The effective amount of the indole-3-propionic acid (or salt or ester thereof) for prevention of the cytotoxic effects of Aβ can be readily determined by conventional methods known in the art, such as establishing dose-response curves, as described below. It will be appreciated that the actual preferred amount of the indole-3-propionic acid (or salt or ester thereof) to be administered according to the present invention will vary according to the particular form of the indole-3-propionic acid (i.e., whether it is a salt, an ester, or an-acid), the particular composition formulated, and the mode of administration. Many factors that may modify the action of the indole-3-propionic acid (or salt or ester thereof) can be taken into account by those skilled in the art; e.g., body weight, sex, diet, time of administration, route of administration, rate of excretion, condition of the subject, drug combinations, and reaction sensitivities and severities. Administration can be carried out continuously-or periodically within the maximum tolerated dose. Optimal administration rates for a given set of conditions can be ascertained by those skilled in the art using conventional dosage administration tests.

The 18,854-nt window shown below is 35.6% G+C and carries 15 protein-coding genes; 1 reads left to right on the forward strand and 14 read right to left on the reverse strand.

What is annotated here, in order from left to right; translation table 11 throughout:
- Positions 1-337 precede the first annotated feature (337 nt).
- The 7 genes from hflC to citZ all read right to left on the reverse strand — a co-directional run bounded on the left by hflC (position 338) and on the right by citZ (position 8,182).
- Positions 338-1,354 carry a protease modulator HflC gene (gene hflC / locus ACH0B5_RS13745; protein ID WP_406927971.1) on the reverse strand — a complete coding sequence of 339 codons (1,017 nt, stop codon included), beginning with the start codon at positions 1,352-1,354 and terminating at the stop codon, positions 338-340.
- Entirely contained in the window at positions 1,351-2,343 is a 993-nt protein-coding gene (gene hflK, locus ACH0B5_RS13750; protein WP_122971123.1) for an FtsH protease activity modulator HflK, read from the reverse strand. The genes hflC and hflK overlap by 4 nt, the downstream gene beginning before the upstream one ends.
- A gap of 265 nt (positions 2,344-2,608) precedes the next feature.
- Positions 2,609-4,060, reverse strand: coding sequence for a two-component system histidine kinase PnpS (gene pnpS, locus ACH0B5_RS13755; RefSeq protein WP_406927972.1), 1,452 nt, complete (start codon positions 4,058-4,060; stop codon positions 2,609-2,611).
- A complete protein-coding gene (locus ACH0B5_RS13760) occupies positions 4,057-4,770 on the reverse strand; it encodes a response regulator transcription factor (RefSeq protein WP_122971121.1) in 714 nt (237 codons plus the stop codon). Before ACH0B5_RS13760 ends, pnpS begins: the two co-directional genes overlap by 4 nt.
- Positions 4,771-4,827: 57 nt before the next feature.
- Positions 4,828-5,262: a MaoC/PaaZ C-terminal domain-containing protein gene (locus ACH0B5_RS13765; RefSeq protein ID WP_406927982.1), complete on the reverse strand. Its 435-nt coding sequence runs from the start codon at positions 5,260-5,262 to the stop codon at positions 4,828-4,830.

The invention further provides a method of treating fibrillogenic diseases in a human subject. The method includes administering an amount of an indole-3-propionic acid or a salt or ester thereof effective to inhibit or reverse fibrillogenesis, i.e., inhibit or reverse fibril formation. As used herein, “fibrillogenic diseases” are meant to include any disease or condition involving the undesirable deposition of fibrils. As non-limiting examples thereof, such diseases or conditions include disorders or diseases resulting from abnormal formation of amyloid or amyloid-like deposits, such as, but not limited to, prion-related encephalopathies, Alzheimer's dementia or disease (“AD”), and other amyloidosis disorders. Examples of prion-related encephalopathies include Creutzfeldt-Jakob disease (“CJD”) and Gerstmann-Straussler-Scheinker disease (“GSS”) in humans, scrapie in sheep and goats, and spongiform encephalopathy in cattle.
The present invention further provides a method of treating diseases or other conditions where free radicals and/or oxidative stress play a role. The method includes administering an amount of an indole-3-propionic acid or a salt or ester thereof effective to treat the disease or condition. Diseases or conditions where free radicals and/or oxidative stress play a role include, without limitation, Parkinson's Disease, Lewy body dementia, amyotrophic lateral sclerosis, progressive supranuclear palsy, emphysema, and some forms of cancer.